Armen Mulkidjanian, a biophysicist at Osnabrück University in Germany, is rethinking the standard story of how life appeared on Earth. Many of his colleagues have assumed life originated in water; he places it on a dry mudflat. And whereas researchers generally regard ultraviolet rays from the sun as a threat to early biochemical reactions, Mulkidjanian argues that those rays gave life an essential jump start.
Despite his divergent conclusions, Mulkidjanian starts with a standard scenario that simple molecules on the young Earth developed into sugar phosphates and nitrogen bases, which in turn combined to form RNA—the first self-replicating molecule. In a series of computer models, he and his colleagues find that RNA-like molecules withstand harsh ultraviolet exposure better than sugar phosphates alone because attached nitrogen bases protect the molecules from UV damage. Extended RNA chains, known as polymers, are more stable still. The results suggest that ultraviolet rays would have selected for larger, more complex RNA molecules. "People have never been able to explain how the first polymers could build up on the primordial Earth. This work suggests a way out," Mulkidjanian says.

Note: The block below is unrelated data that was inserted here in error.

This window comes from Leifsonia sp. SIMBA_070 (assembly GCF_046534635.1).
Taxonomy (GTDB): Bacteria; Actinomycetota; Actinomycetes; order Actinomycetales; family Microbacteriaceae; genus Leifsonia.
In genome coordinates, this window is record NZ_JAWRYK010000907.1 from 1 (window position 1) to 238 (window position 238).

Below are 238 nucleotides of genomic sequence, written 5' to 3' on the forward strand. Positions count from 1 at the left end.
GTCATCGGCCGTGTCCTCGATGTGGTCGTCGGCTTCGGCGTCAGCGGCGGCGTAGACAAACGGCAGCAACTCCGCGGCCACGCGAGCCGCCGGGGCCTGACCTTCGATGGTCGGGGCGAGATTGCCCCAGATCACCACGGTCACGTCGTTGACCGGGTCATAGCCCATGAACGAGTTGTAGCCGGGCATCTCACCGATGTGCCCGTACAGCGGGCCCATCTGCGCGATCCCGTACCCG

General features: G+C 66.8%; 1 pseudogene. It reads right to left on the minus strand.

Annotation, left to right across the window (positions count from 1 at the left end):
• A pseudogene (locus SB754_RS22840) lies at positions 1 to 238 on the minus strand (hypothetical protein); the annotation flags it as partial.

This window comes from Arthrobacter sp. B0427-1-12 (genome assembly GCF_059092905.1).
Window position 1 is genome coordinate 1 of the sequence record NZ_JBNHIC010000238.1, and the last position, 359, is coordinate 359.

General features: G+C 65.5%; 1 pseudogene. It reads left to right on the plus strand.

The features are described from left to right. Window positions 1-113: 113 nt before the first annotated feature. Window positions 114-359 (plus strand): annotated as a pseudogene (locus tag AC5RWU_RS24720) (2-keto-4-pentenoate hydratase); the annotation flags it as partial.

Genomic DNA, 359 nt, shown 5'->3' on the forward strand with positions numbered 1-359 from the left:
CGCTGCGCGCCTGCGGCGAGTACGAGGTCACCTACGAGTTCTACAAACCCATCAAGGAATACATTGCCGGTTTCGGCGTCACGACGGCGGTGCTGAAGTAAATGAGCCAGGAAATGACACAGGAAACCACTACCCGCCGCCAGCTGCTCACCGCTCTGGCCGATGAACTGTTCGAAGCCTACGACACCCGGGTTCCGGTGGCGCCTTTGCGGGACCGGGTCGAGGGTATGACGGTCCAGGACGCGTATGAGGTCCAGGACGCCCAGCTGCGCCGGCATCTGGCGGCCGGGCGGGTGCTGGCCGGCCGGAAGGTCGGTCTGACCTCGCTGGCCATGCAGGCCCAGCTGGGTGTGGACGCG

The reactions that piece together long RNA chains do not work well in the presence of water, Mulkidjanian realized. If he is correct, the steps that set the stage for life must have occurred on a parched or semidry landscape. "Once you get something more complex, like the first cell, you need water. Cells need water to survive," he says. Tidal flats might have offered the ideal conditions, alternately soaking and baking organic molecules until life emerged.